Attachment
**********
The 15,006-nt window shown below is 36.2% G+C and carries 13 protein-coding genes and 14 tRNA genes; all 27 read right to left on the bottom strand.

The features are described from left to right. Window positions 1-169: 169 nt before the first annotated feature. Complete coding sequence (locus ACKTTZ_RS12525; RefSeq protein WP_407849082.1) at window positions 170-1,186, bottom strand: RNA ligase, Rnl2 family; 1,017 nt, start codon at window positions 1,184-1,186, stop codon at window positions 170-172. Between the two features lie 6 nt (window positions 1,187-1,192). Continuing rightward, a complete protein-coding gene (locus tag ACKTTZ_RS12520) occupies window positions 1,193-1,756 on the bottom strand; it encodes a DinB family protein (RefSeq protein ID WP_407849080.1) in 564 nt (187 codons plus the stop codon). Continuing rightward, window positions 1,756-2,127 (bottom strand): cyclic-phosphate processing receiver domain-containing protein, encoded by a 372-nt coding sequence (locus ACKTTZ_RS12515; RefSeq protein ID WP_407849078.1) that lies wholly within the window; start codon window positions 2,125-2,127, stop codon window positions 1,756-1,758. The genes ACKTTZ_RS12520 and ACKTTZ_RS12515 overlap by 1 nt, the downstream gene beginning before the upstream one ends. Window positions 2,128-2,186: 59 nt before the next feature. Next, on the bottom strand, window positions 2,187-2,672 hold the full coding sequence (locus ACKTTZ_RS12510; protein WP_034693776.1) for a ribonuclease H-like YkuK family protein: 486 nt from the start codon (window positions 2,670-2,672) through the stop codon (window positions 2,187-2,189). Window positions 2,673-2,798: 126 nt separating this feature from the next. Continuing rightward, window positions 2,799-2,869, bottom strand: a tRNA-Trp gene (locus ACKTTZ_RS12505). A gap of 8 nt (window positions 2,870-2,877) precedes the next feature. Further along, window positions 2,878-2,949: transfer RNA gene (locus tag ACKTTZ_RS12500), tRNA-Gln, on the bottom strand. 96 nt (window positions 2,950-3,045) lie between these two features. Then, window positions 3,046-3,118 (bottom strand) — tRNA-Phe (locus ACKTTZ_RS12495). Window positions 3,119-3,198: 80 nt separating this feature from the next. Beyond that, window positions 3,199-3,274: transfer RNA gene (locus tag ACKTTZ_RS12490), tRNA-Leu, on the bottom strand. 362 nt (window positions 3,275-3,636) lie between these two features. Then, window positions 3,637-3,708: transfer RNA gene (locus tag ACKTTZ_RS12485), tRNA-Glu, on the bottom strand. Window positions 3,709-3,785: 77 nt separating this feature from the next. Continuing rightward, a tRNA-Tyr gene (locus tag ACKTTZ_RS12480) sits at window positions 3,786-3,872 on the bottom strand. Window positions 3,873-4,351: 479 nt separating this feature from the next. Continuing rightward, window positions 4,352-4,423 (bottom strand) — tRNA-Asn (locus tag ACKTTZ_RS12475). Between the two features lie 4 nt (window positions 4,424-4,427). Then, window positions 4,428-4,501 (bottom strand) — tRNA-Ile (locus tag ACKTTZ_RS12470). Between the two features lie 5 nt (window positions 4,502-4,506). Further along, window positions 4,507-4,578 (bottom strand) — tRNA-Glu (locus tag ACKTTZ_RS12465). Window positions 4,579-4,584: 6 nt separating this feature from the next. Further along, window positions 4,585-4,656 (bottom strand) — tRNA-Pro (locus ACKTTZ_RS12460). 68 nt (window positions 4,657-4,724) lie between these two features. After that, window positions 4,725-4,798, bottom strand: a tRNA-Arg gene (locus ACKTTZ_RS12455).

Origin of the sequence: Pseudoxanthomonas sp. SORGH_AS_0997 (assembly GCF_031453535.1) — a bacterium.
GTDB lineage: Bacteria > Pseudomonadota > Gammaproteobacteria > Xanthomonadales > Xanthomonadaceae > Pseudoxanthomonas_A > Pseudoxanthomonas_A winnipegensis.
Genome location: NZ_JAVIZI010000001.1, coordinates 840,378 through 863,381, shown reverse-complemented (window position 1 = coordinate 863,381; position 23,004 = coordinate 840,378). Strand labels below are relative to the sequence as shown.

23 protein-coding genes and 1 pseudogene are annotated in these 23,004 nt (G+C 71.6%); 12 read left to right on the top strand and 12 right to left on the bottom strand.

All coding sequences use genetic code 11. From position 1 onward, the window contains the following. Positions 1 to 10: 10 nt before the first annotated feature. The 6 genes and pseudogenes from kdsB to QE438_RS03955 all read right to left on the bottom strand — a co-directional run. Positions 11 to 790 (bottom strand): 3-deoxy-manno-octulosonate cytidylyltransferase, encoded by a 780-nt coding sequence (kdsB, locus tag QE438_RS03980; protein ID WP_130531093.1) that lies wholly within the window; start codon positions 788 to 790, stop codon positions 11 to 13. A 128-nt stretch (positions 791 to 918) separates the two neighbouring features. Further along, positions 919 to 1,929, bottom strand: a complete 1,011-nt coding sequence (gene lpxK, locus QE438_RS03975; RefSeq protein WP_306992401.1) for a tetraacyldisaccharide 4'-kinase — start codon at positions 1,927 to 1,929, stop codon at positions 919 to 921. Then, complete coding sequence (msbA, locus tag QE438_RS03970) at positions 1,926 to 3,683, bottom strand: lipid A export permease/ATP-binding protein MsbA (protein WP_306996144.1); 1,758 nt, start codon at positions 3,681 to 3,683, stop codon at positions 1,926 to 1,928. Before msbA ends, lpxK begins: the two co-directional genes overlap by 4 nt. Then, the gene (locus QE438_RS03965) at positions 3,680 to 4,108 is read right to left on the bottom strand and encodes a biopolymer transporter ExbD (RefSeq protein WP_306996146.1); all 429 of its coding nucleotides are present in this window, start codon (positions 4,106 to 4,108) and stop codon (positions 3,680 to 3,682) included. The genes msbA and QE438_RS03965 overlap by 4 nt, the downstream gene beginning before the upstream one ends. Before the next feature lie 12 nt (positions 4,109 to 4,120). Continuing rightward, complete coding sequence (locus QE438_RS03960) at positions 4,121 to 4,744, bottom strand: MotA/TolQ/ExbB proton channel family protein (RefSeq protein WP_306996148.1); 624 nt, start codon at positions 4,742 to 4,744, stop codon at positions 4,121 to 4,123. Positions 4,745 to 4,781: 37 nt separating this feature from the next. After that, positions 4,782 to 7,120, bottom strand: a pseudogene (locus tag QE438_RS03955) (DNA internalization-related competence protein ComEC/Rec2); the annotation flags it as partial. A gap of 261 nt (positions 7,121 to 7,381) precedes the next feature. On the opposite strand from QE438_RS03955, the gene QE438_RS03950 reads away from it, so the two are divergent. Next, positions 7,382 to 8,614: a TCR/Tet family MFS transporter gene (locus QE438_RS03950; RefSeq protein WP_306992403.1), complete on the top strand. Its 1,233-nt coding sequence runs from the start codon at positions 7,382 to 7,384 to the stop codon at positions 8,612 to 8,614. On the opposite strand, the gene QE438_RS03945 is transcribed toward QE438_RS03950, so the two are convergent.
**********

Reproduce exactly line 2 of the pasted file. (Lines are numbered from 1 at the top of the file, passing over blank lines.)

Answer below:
The features are described from left to right. Window positions 1-169: 169 nt before the first annotated feature. Complete coding sequence (locus ACKTTZ_RS12525; RefSeq protein WP_407849082.1) at window positions 170-1,186, bottom strand: RNA ligase, Rnl2 family; 1,017 nt, start codon at window positions 1,184-1,186, stop codon at window positions 170-172. Between the two features lie 6 nt (window positions 1,187-1,192). Continuing rightward, a complete protein-coding gene (locus tag ACKTTZ_RS12520) occupies window positions 1,193-1,756 on the bottom strand; it encodes a DinB family protein (RefSeq protein ID WP_407849080.1) in 564 nt (187 codons plus the stop codon). Continuing rightward, window positions 1,756-2,127 (bottom strand): cyclic-phosphate processing receiver domain-containing protein, encoded by a 372-nt coding sequence (locus ACKTTZ_RS12515; RefSeq protein ID WP_407849078.1) that lies wholly within the window; start codon window positions 2,125-2,127, stop codon window positions 1,756-1,758. The genes ACKTTZ_RS12520 and ACKTTZ_RS12515 overlap by 1 nt, the downstream gene beginning before the upstream one ends. Window positions 2,128-2,186: 59 nt before the next feature. Next, on the bottom strand, window positions 2,187-2,672 hold the full coding sequence (locus ACKTTZ_RS12510; protein WP_034693776.1) for a ribonuclease H-like YkuK family protein: 486 nt from the start codon (window positions 2,670-2,672) through the stop codon (window positions 2,187-2,189). Window positions 2,673-2,798: 126 nt separating this feature from the next. Continuing rightward, window positions 2,799-2,869, bottom strand: a tRNA-Trp gene (locus ACKTTZ_RS12505). A gap of 8 nt (window positions 2,870-2,877) precedes the next feature. Further along, window positions 2,878-2,949: transfer RNA gene (locus tag ACKTTZ_RS12500), tRNA-Gln, on the bottom strand. 96 nt (window positions 2,950-3,045) lie between these two features. Then, window positions 3,046-3,118 (bottom strand) — tRNA-Phe (locus ACKTTZ_RS12495). Window positions 3,119-3,198: 80 nt separating this feature from the next. Beyond that, window positions 3,199-3,274: transfer RNA gene (locus tag ACKTTZ_RS12490), tRNA-Leu, on the bottom strand. 362 nt (window positions 3,275-3,636) lie between these two features. Then, window positions 3,637-3,708: transfer RNA gene (locus tag ACKTTZ_RS12485), tRNA-Glu, on the bottom strand. Window positions 3,709-3,785: 77 nt separating this feature from the next. Continuing rightward, a tRNA-Tyr gene (locus tag ACKTTZ_RS12480) sits at window positions 3,786-3,872 on the bottom strand. Window positions 3,873-4,351: 479 nt separating this feature from the next. Continuing rightward, window positions 4,352-4,423 (bottom strand) — tRNA-Asn (locus tag ACKTTZ_RS12475). Between the two features lie 4 nt (window positions 4,424-4,427). Then, window positions 4,428-4,501 (bottom strand) — tRNA-Ile (locus tag ACKTTZ_RS12470). Between the two features lie 5 nt (window positions 4,502-4,506). Further along, window positions 4,507-4,578 (bottom strand) — tRNA-Glu (locus tag ACKTTZ_RS12465). Window positions 4,579-4,584: 6 nt separating this feature from the next. Further along, window positions 4,585-4,656 (bottom strand) — tRNA-Pro (locus ACKTTZ_RS12460). 68 nt (window positions 4,657-4,724) lie between these two features. After that, window positions 4,725-4,798, bottom strand: a tRNA-Arg gene (locus ACKTTZ_RS12455).